World Aids Day

Tomorrow is World Aids Day, established in 1988 by the World Health Organization to create awareness of HIV, AIDS, how to prevent, and hopefully someday how to cure.

At this stage in the game it is hard to imagine there are very many people left in our world who do not have some first hand experience with this deadly virus.

The 2007 theme is "Stop AIDS Now, Keep the Promise - Leadership"

I live in Washington DC, where just a few days ago the mayor released a report indicating that Washington, DC is facing it's own modern AIDS epidemic. With the highest rate of HIV in the nation, it is important, now more than ever, that as the leaders of the free world, we the residents of our nation's capitol need to take action, and now. We can turn this report around, take a leadership role in educating our youth on prevention, educating each other on prevention and helping those who are already infected with their daily needs.

Here are some of the highlights of the DC report:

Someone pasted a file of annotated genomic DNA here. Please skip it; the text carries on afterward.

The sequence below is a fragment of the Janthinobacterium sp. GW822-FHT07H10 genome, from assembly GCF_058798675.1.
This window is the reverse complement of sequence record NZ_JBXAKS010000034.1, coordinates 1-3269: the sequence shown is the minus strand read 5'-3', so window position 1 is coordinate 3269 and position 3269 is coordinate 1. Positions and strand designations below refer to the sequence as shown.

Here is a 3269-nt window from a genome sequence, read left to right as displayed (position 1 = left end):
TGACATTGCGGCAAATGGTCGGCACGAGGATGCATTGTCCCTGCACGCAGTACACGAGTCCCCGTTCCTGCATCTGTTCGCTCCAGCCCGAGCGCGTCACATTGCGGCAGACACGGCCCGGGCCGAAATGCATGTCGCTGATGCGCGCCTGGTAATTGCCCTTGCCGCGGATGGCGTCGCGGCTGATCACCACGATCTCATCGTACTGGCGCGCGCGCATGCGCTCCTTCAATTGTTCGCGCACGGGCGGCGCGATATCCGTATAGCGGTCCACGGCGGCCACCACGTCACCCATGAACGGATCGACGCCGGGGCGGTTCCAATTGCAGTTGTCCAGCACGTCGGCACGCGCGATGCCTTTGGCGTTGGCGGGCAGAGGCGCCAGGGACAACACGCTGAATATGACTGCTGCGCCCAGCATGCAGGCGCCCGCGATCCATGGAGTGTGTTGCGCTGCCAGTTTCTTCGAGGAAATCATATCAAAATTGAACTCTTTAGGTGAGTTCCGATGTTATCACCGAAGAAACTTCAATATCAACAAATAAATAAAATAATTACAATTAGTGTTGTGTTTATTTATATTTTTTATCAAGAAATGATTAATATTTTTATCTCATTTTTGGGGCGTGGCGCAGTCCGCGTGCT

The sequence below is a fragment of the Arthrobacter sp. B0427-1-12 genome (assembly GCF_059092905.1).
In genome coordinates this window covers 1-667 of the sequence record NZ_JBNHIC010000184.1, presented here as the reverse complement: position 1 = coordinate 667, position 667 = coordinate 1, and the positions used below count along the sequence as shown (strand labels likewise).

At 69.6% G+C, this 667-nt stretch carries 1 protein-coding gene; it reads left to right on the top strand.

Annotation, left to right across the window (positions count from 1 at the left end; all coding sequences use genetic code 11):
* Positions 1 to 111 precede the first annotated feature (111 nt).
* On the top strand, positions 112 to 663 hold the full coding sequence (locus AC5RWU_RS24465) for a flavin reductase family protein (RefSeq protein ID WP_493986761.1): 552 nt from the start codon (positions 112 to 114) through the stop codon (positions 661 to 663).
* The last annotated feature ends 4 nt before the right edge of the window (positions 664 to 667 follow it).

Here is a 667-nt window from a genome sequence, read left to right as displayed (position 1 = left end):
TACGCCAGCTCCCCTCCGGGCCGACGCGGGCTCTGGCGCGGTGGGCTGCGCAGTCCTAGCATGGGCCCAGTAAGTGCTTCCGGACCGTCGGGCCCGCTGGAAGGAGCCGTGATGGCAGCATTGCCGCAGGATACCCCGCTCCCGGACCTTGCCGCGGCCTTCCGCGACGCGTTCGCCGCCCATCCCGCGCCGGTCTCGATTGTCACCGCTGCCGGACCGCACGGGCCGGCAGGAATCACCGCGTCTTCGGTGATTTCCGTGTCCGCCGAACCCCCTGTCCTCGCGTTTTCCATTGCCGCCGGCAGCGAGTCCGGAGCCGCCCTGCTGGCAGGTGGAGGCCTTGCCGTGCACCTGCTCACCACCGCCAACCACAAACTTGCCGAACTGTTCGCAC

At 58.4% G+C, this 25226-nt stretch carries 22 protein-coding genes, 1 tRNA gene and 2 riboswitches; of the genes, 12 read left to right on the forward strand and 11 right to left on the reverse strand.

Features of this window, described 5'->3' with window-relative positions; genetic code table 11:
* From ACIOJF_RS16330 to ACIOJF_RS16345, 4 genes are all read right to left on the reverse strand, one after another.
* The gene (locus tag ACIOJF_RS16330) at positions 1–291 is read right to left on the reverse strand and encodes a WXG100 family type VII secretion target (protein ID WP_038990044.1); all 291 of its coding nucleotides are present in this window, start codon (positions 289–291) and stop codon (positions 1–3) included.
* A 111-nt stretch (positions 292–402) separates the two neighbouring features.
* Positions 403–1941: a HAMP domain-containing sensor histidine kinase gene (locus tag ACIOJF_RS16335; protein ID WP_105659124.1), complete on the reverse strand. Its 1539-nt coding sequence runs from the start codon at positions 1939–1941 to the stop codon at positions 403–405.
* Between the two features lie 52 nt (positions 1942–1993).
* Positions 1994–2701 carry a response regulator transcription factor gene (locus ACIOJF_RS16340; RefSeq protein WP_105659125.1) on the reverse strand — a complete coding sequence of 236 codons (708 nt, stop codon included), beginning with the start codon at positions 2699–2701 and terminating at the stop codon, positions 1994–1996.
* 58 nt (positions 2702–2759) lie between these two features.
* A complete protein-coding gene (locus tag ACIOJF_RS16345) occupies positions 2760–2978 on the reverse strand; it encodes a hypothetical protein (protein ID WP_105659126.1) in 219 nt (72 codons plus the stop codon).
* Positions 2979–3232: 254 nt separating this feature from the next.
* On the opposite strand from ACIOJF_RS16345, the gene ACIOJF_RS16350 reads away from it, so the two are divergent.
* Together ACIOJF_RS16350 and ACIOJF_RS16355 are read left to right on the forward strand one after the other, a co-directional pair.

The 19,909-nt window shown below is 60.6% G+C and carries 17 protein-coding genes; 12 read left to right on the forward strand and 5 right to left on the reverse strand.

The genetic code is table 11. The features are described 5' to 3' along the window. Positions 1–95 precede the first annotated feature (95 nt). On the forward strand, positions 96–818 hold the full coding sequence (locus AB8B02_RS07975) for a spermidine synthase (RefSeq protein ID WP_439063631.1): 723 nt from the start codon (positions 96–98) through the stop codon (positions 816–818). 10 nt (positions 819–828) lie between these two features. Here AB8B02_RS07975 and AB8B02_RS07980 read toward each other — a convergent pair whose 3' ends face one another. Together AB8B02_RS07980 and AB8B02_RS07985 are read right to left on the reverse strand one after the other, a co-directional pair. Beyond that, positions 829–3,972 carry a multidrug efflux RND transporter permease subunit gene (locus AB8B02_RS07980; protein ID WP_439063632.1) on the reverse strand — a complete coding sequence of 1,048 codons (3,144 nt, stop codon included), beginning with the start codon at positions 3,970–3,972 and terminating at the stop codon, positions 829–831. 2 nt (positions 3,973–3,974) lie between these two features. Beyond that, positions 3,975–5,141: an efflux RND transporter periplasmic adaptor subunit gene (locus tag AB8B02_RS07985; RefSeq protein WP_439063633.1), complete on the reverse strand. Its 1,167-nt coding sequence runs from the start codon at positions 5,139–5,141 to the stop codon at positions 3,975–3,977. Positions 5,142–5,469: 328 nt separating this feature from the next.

The major findings of the District of Columbia HIV/AIDS Epidemiology Annual Report are:

Between 1997 and 2006, almost 70 percent of all AIDS cases progressed from HIV to AIDS in less than 12 months after the initial HIV diagnosis, primarily due to late testing, compared to 39 percent nationally.

The District accounted for 9 percent of all pediatric AIDS cases in the United States during 2005. Between 2001 and 2006, there were 56 children ages 13 or younger diagnosed with either HIV or AIDS in the District of Columbia.

Although African-American residents account for 57percent of the District’s population, they account for 81percent of new reports of HIV cases. African-American women constitute 58 percent of the District’s female population, but account for 90 percent of all new female HIV cases.

Heterosexual contact in the District is the leading mode of HIV transmission at 37 percent of newly reported infections, while nationally men who have sex with men lead new transmissions.

The District’s rate for newly reported AIDS cases is higher than rates in Baltimore, Philadelphia, New York City, Detroit, and Chicago.

Nearly every ward in the District is impacted, though Wards 1, 5, 6 and 8 consistently had the highest numbers of residents diagnosed with HIV and AIDS.
The majority of newly reported cases were among residents ages 30 to 49.

Here are some links for more information:

DCFightsBack


Fight HIV in DC

World Health Organization

CDC

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